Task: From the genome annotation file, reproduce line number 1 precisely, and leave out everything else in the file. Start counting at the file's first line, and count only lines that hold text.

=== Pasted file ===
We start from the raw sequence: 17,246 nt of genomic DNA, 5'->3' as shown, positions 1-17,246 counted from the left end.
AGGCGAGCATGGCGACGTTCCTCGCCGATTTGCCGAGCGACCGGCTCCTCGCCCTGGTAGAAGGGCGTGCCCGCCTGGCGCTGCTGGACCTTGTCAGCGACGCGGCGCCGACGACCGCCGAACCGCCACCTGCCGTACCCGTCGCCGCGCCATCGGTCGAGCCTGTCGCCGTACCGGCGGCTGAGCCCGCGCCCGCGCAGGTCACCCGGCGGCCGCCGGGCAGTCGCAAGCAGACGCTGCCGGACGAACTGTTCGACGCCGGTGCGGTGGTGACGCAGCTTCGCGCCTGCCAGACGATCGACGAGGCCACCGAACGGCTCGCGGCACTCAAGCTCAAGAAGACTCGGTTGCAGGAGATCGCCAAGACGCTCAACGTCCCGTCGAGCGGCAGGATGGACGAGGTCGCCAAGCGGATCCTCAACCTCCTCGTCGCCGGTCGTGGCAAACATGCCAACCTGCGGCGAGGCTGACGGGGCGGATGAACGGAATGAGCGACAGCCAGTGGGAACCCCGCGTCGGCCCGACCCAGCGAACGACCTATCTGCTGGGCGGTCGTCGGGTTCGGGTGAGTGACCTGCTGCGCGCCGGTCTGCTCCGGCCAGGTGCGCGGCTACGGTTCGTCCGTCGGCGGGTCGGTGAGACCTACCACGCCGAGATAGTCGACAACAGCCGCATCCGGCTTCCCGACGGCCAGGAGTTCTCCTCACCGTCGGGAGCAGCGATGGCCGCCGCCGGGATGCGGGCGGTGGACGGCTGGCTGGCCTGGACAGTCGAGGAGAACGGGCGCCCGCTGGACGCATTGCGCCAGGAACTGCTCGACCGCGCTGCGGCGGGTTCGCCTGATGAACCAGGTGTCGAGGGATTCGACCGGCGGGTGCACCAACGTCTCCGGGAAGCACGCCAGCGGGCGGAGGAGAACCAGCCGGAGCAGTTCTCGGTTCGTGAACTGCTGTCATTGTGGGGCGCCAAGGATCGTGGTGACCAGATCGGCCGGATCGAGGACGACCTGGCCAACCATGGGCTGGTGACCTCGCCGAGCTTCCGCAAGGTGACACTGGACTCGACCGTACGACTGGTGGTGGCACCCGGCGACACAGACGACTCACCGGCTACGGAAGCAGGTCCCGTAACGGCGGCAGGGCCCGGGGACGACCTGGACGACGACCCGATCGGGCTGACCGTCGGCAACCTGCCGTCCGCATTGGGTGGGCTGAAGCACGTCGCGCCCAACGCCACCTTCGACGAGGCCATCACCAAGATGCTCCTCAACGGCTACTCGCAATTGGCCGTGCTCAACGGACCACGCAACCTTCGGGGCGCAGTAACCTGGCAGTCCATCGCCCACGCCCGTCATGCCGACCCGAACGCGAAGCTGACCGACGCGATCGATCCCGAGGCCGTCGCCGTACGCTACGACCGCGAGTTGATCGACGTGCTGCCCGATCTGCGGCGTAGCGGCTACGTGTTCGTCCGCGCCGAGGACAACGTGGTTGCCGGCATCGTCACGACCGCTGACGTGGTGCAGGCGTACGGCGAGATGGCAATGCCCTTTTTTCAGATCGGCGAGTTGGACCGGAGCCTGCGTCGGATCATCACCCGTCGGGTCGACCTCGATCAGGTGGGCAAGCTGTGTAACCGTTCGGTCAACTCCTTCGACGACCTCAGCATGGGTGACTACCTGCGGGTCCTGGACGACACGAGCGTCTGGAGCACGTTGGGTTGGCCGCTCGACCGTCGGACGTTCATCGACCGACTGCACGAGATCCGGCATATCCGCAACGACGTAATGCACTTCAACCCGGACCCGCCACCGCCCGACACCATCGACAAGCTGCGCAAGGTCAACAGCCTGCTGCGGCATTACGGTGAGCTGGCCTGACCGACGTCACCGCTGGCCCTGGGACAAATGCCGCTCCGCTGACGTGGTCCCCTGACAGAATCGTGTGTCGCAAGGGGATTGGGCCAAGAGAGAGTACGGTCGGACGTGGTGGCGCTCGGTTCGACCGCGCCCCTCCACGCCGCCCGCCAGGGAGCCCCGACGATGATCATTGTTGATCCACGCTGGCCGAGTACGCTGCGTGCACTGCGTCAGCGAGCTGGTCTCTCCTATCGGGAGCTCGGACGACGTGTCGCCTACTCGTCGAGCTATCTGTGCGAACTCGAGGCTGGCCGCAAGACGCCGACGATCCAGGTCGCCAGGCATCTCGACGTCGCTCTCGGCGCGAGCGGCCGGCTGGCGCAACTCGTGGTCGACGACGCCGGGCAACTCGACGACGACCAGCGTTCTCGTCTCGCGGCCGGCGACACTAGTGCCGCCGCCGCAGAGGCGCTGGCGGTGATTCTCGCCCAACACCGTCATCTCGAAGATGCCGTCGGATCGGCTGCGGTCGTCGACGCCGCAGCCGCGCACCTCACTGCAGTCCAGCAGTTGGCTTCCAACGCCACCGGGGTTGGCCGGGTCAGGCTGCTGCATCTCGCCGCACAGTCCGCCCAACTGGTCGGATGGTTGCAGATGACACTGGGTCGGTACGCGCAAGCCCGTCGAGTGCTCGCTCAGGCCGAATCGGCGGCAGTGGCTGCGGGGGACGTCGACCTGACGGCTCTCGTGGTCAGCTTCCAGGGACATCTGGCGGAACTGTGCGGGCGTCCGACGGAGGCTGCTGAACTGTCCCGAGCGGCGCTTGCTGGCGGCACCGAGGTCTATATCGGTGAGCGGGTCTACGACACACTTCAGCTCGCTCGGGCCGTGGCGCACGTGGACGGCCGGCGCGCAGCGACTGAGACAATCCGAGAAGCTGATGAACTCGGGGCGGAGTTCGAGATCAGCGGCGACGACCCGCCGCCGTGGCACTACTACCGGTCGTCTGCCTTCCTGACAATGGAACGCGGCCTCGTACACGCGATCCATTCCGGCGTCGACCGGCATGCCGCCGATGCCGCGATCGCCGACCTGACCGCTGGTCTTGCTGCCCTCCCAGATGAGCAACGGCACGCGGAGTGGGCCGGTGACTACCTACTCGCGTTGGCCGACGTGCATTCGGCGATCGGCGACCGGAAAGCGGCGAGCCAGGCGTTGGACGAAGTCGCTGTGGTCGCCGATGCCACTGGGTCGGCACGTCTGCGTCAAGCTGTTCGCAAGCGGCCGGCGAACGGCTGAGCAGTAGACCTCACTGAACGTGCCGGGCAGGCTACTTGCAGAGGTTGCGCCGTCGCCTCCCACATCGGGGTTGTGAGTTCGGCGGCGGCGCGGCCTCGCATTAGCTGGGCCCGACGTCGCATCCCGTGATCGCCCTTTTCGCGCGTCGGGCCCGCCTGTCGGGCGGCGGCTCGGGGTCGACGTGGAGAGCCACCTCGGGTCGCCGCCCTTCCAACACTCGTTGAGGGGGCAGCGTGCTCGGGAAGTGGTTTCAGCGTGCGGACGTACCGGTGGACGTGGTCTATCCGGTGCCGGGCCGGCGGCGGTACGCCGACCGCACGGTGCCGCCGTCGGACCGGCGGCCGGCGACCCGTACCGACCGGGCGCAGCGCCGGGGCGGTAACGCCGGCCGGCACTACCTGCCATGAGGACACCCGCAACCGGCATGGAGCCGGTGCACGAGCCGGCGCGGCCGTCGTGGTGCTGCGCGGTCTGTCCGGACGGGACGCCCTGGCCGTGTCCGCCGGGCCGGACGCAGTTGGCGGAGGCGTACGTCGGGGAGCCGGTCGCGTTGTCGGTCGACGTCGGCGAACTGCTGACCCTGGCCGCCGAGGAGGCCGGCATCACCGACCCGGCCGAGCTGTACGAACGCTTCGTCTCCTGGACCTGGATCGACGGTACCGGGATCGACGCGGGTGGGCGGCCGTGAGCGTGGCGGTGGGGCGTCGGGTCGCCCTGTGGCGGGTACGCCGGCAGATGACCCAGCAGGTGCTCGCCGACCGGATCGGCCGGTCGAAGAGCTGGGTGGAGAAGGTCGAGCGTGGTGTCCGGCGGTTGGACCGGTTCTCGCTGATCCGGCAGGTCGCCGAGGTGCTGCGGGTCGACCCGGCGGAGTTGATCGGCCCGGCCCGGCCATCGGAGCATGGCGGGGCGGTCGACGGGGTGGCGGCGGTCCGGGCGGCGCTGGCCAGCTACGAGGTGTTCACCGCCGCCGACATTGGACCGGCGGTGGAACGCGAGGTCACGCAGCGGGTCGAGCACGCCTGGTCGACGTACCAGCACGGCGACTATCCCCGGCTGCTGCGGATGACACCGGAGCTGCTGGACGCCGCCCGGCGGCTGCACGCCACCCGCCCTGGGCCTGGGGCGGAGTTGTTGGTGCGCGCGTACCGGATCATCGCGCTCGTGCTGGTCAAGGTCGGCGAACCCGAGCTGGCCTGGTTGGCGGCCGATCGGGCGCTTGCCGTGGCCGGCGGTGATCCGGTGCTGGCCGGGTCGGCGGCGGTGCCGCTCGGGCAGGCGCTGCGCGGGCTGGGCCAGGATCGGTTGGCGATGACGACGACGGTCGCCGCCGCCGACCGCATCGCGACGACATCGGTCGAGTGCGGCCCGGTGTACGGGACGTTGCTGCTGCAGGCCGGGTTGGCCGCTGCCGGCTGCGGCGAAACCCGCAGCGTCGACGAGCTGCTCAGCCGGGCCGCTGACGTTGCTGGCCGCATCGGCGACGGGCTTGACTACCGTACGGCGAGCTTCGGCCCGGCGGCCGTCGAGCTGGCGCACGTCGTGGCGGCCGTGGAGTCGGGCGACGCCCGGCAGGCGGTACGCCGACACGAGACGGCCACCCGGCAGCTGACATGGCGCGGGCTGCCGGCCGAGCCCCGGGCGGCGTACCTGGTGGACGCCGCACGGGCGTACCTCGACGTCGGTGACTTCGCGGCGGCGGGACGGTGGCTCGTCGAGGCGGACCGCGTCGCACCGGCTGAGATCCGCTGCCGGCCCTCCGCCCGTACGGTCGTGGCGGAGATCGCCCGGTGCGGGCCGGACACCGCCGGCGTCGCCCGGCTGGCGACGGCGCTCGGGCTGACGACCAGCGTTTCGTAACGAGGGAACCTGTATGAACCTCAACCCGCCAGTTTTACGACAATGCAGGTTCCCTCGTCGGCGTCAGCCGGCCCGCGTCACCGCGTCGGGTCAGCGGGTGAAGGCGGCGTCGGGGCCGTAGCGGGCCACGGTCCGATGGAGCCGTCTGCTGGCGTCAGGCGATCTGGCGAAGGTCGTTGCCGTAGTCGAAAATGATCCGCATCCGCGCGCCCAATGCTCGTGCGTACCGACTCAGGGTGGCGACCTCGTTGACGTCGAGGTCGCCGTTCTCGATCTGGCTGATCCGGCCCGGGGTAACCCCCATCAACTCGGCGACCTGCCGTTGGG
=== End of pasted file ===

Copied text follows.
We start from the raw sequence: 17,246 nt of genomic DNA, 5'->3' as shown, positions 1-17,246 counted from the left end.